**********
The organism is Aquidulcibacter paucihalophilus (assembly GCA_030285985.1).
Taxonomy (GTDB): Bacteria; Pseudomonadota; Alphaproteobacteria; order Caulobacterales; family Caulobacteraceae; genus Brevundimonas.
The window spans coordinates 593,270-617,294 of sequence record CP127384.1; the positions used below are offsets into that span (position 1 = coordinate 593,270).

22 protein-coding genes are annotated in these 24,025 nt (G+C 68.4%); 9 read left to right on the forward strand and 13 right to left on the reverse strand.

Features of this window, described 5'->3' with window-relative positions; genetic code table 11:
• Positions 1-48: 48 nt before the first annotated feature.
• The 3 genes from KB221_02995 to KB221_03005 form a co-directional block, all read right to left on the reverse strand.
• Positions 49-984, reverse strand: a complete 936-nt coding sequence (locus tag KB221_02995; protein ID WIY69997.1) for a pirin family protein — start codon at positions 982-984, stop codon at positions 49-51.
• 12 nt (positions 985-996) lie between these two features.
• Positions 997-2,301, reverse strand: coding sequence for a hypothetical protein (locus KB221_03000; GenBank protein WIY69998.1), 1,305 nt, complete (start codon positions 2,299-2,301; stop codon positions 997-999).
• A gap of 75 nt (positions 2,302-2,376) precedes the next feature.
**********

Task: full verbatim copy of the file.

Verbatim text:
The organism is Aquidulcibacter paucihalophilus (assembly GCA_030285985.1).
Taxonomy (GTDB): Bacteria; Pseudomonadota; Alphaproteobacteria; order Caulobacterales; family Caulobacteraceae; genus Brevundimonas.
The window spans coordinates 593,270-617,294 of sequence record CP127384.1; the positions used below are offsets into that span (position 1 = coordinate 593,270).

22 protein-coding genes are annotated in these 24,025 nt (G+C 68.4%); 9 read left to right on the forward strand and 13 right to left on the reverse strand.

Features of this window, described 5'->3' with window-relative positions; genetic code table 11:
• Positions 1-48: 48 nt before the first annotated feature.
• The 3 genes from KB221_02995 to KB221_03005 form a co-directional block, all read right to left on the reverse strand.
• Positions 49-984, reverse strand: a complete 936-nt coding sequence (locus tag KB221_02995; protein ID WIY69997.1) for a pirin family protein — start codon at positions 982-984, stop codon at positions 49-51.
• 12 nt (positions 985-996) lie between these two features.
• Positions 997-2,301, reverse strand: coding sequence for a hypothetical protein (locus KB221_03000; GenBank protein WIY69998.1), 1,305 nt, complete (start codon positions 2,299-2,301; stop codon positions 997-999).
• A gap of 75 nt (positions 2,302-2,376) precedes the next feature.